Recently California has made strides to give local governments more control of active transportation projects, such as road diets, in their jurisdictions. For example, Governor Jerry Brown signed two bills in 2014 that will ease implementation of road diets in cities throughout the state. SB 1183 (Chapter 516, Statutes of 2014) introduced a potential stable funding source for cities to invest in their own active transportation projects. This law allows local jurisdictions to propose a small vehicle registration fee on local ballots to fund bike paths and trails. The fee is capped at $5 and must be approved by two-thirds of the jurisdiction’s voters.

Last year, AB 1193 (Chapter 495, Statutes of 2014) was signed into law as well. It creates “protected bikeways” and requires Caltrans to develop design standards for these bikeways. Additionally, it eliminates the requirement that local governments apply for design exemptions through Caltrans for protected bikeways. These exemptions can often be very costly and difficult to obtain. This legislation allows local jurisdictions to build protected bike lanes without first needing to consult Caltrans.

In addition to these new laws that provide funding sources and ease the regulatory environment, the DOT is launching an 18-month campaign to improve road safety nationwide and combat increasing motor vehicle fatalities and injuries. This initiative will promote design improvements to ensure safer roadways, including creating safer routes for pedestrians and cyclists. The DOT will develop related resources, including a guide to assist local governments in implementing road diets.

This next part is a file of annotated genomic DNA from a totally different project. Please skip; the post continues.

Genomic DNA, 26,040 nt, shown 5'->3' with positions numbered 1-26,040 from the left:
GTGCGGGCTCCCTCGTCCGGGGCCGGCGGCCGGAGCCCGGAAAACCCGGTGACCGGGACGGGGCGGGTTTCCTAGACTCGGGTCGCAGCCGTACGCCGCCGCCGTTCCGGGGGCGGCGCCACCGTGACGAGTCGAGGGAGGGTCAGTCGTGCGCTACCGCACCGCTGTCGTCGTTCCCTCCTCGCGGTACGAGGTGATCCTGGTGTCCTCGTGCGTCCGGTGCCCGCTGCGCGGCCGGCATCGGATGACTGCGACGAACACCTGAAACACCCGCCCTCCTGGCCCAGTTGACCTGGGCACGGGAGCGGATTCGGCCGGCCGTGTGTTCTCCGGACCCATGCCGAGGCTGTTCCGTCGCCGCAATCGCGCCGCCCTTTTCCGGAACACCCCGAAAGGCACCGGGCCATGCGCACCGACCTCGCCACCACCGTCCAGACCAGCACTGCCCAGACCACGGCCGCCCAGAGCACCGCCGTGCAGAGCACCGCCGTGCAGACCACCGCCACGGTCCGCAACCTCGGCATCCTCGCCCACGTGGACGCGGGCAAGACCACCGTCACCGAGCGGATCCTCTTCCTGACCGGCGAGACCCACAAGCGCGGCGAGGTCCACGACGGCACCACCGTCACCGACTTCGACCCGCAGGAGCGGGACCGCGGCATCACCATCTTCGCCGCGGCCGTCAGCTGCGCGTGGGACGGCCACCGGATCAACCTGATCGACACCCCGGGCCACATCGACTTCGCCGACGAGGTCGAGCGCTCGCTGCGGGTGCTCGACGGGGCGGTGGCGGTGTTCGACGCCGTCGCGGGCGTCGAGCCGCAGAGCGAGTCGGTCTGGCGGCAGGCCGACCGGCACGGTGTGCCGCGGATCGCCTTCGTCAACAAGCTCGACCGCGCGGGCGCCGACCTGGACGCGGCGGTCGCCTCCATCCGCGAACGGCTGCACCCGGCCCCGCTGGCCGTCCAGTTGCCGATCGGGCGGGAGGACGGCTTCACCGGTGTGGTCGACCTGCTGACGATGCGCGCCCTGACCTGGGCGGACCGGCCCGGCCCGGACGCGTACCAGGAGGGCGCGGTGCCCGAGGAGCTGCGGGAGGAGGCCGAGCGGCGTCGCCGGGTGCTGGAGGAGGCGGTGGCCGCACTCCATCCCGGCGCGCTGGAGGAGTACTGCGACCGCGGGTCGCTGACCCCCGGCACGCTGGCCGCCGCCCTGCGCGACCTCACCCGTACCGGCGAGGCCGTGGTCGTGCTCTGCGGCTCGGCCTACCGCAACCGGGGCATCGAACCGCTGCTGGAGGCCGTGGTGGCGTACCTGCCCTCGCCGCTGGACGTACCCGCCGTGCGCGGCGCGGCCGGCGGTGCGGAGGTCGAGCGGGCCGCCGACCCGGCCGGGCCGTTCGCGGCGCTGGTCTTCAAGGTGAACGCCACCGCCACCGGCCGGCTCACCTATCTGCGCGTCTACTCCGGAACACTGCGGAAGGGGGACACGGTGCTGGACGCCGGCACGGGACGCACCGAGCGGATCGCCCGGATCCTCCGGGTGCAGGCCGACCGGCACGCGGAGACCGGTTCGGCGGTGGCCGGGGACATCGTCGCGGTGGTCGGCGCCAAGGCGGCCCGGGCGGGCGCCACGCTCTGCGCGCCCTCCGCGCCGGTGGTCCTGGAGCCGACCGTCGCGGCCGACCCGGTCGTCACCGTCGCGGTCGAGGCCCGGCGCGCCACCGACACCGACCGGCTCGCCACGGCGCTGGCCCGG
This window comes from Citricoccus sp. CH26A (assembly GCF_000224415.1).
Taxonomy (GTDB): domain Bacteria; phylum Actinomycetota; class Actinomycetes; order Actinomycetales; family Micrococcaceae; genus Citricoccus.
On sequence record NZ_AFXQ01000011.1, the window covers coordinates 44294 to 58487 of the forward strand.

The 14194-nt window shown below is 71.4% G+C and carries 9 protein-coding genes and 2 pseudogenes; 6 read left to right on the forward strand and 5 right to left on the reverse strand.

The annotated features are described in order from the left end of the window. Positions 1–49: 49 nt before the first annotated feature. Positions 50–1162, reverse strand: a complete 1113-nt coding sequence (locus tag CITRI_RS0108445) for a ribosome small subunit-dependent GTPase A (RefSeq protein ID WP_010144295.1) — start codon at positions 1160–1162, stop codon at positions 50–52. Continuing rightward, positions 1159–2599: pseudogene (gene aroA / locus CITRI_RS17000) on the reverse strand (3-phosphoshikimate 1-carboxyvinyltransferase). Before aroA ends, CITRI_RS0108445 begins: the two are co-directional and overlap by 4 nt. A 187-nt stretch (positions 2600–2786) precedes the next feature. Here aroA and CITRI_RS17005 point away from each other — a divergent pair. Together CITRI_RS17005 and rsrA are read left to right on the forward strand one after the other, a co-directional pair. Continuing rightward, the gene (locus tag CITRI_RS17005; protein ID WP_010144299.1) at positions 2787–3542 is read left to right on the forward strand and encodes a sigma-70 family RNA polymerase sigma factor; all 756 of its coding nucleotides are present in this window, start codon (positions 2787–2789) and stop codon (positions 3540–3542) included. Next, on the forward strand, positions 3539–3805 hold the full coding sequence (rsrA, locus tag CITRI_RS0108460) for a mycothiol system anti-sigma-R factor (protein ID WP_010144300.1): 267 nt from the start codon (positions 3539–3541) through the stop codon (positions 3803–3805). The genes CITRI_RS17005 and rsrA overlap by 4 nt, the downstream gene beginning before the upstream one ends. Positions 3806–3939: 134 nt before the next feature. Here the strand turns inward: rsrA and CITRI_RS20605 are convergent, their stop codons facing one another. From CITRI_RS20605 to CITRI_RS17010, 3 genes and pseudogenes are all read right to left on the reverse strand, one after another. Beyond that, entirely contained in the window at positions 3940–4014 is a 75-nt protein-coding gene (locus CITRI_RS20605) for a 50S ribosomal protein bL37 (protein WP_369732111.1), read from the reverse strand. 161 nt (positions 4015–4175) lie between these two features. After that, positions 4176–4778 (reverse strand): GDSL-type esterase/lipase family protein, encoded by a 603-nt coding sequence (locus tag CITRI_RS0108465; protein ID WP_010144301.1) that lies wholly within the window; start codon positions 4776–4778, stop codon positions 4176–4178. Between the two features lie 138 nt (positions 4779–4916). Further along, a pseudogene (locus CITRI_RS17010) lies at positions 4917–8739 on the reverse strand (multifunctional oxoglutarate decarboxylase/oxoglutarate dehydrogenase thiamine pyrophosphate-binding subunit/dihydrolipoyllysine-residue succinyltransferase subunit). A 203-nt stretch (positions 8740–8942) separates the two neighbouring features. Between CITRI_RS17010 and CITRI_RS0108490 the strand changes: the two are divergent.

Public engagement can help facilitate the implementation of such a policy change in your city. Communicating with and engaging your community early and often in the process fosters greater understanding of the policy issues at hand and increases buy-in for the project. The Institute for Local Government offers multiple resources on the basics of — and innovative approaches to — engaging your community. Visit www.ca-ilg.org/public-engagement for more information.

Where Are Road Diets Being Used in California?

Many cities across the state have successfully adopted road diets, including San Francisco, Fresno and Davis.

San Francisco